Jun 10, 2014
Asomaniac in Japan

Takazawa or Tapas Molecular Bar

Indeed. And not weird in a good way. I will never forget how Narisawa managed to destroy perfectly good foie gras terrine by blasting it with liquid nitrogen. Gratuitous nonsense. Or how they drowned a dish in very concentrated squid ink sauce that killed off the delicate, subtly-flavoured ingredients in that dish.

The atmosphere was a bit stiff and formal. Perfectly polite service, but not warm. Not a place to relax. But because the wankerati from the international press rate it and some celebrity chefs endorsed it, it is now touted as one of the best restaurants in Asia. It's not even the best restaurant in Minami Aoyama.

Apr 30, 2014
Asomaniac in Japan

Takazawa or Tapas Molecular Bar

Narisawa - hugely overrated, overpriced and emperor's-new-clothesy. To be avoided at all costs, unless jumping on the international press bandwagon is something you would like to do.

Takazawa and Molecular Tapas Bar are two very different places. It's like asking if you should go to a Japanese or an Italian restaurant - the answer is go italian if you fancy Italian, and go Japanese if you fancy Japanese.

Takazawa is not really a molecular restaurant. They employ some of those methods (the occasional liquid nitrogen etc), but it is not at the forefront at all. It's basically quite innovative cuisine using Japanese ingredients to create Japanese dishes with a European slant (and some of the dishes happen to employ techniques you would associate with places like the Molecular Tapas Bar). What you get is a 7, 9 or 11 course menu of actual courses. Also, it is a proper restaurant with three tables and an all-evening experience.

The Molecular Tapas Bar is basically a gimmicky "meal" of 25 or so little molecular dishes, prepared in gimmicky fashion in front of 7 people looking at the chef as he does his thing and explains the process. There are two sittings (I think 6-8:30 and 8:30 - end, though I last went about 6 years ago so who knows if that has changed), and behind you is a huge space with many people as it is in the middle of a hotel (i.e., the set-up and atmosphere are also completely different from Takazawa).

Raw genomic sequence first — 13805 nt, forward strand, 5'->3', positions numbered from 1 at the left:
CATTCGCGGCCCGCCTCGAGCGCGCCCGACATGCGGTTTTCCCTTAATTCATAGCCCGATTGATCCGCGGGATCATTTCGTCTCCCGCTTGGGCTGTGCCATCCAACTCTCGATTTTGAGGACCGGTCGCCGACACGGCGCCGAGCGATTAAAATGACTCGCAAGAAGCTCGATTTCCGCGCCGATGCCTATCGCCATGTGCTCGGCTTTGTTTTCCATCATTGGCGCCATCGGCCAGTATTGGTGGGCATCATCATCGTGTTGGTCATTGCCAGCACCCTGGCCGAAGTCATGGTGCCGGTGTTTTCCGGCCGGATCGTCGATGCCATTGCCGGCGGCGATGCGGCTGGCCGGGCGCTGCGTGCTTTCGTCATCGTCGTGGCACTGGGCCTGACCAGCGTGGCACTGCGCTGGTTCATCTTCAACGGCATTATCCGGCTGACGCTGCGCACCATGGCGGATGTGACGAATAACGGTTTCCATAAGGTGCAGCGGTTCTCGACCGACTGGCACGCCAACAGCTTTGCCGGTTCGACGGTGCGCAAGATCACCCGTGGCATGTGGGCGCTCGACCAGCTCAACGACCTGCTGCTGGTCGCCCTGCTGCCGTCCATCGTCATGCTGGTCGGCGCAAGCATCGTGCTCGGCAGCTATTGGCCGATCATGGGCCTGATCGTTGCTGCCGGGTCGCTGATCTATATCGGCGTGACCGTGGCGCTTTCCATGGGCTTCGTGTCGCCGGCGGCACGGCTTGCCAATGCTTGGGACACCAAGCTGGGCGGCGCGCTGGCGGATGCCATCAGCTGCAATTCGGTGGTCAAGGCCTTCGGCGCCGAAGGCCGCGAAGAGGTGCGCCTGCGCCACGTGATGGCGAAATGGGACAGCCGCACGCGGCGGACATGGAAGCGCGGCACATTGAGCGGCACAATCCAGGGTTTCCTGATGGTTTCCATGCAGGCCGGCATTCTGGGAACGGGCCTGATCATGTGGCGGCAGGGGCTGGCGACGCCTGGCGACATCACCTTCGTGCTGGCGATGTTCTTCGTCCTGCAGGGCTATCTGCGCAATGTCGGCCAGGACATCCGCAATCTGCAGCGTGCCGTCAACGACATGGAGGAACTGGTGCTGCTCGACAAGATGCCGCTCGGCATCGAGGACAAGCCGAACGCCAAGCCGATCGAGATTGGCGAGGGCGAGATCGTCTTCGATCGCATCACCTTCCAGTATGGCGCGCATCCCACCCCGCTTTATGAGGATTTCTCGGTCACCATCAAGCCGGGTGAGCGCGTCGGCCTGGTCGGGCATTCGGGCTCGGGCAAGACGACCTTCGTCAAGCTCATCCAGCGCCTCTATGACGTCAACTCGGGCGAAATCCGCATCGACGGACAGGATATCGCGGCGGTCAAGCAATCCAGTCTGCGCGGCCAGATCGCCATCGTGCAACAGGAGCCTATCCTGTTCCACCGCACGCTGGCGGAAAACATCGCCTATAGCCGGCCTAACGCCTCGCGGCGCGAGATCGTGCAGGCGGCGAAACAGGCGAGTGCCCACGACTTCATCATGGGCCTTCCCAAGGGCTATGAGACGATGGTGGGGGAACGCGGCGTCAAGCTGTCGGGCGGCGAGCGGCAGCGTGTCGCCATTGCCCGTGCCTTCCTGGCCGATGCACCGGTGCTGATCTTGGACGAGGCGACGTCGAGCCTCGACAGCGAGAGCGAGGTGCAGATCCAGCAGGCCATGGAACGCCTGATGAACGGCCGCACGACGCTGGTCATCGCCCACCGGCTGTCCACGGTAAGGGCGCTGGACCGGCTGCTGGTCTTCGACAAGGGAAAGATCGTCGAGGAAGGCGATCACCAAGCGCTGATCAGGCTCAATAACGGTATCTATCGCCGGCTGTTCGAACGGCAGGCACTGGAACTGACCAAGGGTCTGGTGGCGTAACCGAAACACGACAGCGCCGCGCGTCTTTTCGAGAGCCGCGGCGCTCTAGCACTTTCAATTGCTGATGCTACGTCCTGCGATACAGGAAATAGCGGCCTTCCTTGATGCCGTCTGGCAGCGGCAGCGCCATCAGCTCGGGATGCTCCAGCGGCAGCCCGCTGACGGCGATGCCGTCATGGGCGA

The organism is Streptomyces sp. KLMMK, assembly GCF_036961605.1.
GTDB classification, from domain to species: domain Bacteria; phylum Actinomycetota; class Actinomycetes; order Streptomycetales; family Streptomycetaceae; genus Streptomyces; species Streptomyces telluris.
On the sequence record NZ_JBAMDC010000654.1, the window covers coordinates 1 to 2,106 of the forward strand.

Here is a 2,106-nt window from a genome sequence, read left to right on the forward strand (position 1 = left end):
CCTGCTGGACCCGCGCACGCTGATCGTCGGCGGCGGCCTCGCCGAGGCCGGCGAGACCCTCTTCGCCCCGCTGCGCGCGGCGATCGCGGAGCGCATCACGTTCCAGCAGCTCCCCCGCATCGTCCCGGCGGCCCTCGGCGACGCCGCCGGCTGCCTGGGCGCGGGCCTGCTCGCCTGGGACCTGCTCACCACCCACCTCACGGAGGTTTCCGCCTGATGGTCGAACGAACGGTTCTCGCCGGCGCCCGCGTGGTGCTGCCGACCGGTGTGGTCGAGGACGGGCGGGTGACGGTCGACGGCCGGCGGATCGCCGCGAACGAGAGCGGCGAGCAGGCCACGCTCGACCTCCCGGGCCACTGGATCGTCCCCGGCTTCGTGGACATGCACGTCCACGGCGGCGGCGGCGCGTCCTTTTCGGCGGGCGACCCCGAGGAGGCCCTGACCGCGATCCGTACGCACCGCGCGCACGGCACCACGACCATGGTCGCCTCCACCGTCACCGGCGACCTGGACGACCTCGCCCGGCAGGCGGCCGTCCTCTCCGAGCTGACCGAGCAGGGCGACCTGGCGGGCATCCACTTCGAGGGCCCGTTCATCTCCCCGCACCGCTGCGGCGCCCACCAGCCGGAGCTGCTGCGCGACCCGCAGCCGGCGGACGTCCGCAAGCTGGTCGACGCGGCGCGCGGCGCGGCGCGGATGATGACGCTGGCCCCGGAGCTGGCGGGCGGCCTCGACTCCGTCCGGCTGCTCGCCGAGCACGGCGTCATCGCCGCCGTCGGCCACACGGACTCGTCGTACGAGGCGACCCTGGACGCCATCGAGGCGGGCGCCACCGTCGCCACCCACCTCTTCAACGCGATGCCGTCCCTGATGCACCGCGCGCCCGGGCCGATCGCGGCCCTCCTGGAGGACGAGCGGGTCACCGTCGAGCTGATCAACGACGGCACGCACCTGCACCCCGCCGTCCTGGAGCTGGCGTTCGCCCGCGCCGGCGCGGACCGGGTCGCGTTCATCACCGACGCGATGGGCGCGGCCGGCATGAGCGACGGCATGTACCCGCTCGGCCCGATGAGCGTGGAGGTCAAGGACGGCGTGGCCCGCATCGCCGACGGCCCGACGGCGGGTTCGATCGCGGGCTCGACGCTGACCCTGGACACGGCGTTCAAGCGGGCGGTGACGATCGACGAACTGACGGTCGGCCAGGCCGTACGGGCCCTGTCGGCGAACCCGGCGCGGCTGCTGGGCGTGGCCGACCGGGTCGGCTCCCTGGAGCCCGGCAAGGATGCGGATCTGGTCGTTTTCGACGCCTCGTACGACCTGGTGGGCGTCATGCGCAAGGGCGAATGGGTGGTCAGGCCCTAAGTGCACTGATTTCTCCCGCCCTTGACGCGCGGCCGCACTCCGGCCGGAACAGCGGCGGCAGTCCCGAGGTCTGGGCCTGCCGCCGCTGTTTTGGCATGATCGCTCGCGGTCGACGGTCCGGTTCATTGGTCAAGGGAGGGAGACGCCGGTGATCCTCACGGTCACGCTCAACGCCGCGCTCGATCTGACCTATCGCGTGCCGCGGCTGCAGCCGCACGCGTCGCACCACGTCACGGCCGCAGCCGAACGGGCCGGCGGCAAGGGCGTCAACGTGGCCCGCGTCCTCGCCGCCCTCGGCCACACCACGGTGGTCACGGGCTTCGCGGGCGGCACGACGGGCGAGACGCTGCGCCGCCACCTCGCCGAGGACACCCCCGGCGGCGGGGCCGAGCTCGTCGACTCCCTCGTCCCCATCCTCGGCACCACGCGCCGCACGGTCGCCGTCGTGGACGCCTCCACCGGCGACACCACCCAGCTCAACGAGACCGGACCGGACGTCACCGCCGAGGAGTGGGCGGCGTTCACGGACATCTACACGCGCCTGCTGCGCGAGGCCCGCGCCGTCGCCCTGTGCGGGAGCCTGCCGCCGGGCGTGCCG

I find the Molecular Tapas Bar quite fun (though going once or twice was enough, at least for me, though I did very much enjoy it) and if you are into that sort of thing, you should go and explore it.

In other words, either option is fine, but don't decide thinking that you are comparing like and like. Decide on the basis of whether you want a proper molecular experience (with a zero Japanese angle), or a full meal of innovative Japanese/French/European food that also features molecular techniques.

Kozue - I agree with pauliface.

Apr 30, 2014
Asomaniac in Japan

Yakitori Shinka - has anyone been?

Belated thank you for this. Made me want to go (I have always thought that my wife would appreciate a wine-decorated handbag), but whenever I want to book, I try to do so at fairly late notice, and it has been booked out every single time. Unless "manseki" is their way of saying that they don't like my telephone manner. Looks like it's now one of the highest rated yakitori places in Tokyo on tabelog.

Apr 30, 2014
Asomaniac in Japan

Japanese Kalbi: Different than korean?

Monica - but the meat quality differs often. I have found kalbi in Korea quite different from karubi in Japan because of the beef used. If you have wagyu vs Lorean beef then for me the wagyu wins. (of course, you might end up with Australian beef on both sides).

Apr 23, 2014
Asomaniac in Japan

Aquavit Tokyo?

Yes. I went last Tuesday. Changed a bit but still good. Worth visiting if you are in the mood for modern Scandinavian. No idea how they make money (it is huuuge, with lots of staff on prime real estate, and only half full) - maybe weddings on the weekends, a licence to print money in Japan, but in any event, if you liked it in 2009 you will still like it. The changes are minimal over theast 5 years, and quality is consistent.

Apr 12, 2014